Each month, the librarians of the Law Library will be highlighting a particular website or resource that we think might be of interest in an e-mail to the faculty. We are repeating the information here as a "running archive" of this information. The list below lists the non-academic sites. (This archived list is no longer kept current.)
Begun in 2006, the Global Legal Monitor is a PDF-based publication of the Law Library of Congress. It is intended for those who are interested in keeping abreast of legal developments world wide. Sources for the Global Legal Monitor include the Library of Congress's Global Legal Information Network database, as well as official national legal publications and press sources.
This subscription database has been a previous "web favorite", but as the publisher has improved the interface and added enhancements it is worth a second appearance as "web favorite". This database is published by Oxford University Press and is intended to be a single point of reference for all international law jurisprudence. We subscribe to the Oxford Reports on the "International Courts of General Jurisdiction" and "International Law in Domestic Courts".
A bonus feature is access to the "Oxford Law Citator". This can be an important research tool even if we do not have access to the full decision. [August 2008]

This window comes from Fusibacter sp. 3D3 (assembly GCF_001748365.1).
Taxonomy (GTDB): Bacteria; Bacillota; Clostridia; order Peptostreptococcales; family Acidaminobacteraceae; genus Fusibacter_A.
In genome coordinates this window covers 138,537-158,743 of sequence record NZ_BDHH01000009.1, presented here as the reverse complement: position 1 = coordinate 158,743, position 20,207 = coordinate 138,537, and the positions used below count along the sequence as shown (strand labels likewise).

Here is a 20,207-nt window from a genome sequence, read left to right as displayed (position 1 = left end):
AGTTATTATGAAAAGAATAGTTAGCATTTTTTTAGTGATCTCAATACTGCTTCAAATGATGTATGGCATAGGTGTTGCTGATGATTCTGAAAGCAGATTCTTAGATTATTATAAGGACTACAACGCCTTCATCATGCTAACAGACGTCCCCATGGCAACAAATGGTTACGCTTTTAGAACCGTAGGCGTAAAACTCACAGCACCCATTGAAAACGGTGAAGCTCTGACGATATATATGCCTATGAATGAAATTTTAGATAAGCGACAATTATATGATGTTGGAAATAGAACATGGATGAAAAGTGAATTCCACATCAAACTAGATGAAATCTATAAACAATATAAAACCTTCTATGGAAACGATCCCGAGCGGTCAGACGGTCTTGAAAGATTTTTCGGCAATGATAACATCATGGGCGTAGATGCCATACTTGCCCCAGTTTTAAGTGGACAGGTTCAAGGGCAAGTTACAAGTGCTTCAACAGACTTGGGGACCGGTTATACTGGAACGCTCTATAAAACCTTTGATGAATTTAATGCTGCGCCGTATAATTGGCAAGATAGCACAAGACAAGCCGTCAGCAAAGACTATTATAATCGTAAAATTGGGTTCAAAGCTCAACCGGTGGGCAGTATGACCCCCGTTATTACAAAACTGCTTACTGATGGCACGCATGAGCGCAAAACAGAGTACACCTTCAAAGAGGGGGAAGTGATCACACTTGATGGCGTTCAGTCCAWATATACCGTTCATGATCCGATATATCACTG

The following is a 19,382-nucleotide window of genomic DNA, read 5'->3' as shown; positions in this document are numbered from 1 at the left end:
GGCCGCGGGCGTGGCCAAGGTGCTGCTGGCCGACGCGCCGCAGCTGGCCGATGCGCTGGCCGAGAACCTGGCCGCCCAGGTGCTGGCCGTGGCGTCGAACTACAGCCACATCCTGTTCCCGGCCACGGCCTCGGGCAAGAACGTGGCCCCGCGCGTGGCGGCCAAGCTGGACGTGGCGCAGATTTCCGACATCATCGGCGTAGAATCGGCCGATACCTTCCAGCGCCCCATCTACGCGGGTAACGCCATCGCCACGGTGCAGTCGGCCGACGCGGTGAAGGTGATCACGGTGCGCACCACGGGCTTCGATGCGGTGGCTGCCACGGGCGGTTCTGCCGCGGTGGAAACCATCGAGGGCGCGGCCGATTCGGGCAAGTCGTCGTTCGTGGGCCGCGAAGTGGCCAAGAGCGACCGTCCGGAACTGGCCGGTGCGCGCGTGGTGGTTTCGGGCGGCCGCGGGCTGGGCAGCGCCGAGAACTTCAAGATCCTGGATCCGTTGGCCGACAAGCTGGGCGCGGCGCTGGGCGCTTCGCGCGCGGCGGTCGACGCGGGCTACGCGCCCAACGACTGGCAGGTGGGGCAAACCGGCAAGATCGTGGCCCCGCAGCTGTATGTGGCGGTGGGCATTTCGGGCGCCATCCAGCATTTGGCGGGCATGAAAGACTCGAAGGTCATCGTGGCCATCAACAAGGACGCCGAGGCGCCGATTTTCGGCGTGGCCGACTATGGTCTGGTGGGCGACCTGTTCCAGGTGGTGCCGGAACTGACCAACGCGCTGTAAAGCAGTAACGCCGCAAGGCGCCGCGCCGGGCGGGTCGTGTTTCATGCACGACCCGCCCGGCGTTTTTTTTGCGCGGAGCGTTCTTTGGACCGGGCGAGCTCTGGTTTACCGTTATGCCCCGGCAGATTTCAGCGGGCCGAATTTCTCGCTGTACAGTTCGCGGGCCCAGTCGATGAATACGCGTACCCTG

This is a great place to begin finding a compiled legislative history of a federal law, whether it's located on the free website of a federal agency or library, or on a commercial database such as Lexis, Westlaw, or HeinOnline. Created by the Law Librarians' Society of Washington, D.C., this site has separate listings for the non-commercial and commercial legislative histories, arranged first by popular name of the law and then by public law number. Each listing has a link to the website or the database home page. For both faculty research and law student papers, this site can save considerable time and effort. [September 2008]
Members of the legal profession are known for their interest in language on all levels. Here, on the lighter side of language, you'll find all sorts of odd and amusing anagrams (words or phrases formed by reordering the letters of other words or phrases). There is even an anagram generator. A couple of my favorites are "Conversation: Voices Rant On", and "Debit card: Bad Credit". [April 2008]
Internal Community Blog
Gary Moore sent out the notice of this new blog for the Hofstra Law School community on August 20th, 2008. I think this blog is a good idea, so if you haven't take a look, please do. It will take a little time to figure out best usage, but from what I have read internal blogs can be very effective tools. Please see the email of that date, or contact Gary Moore for the username/password information. [August 2008]
In this 2008 Presidential Election season, the factual accuracy of what is said by the candidates in TV ads, debates, speeches, interviews, and news releases is being monitored by FactCheck.org: Annenberg Political Fact Check. A self-described "consumer advocate" for voters that aims to reduce the level of deception and confusion in U.S. politics, this nonpartisan, nonprofit site is a project of the Annenberg Public Policy Center of the University of Pennsylvania. This is a place to check out the factual accuracy of candidate statements amid all of the circulating rumors and political spin. [September 2008]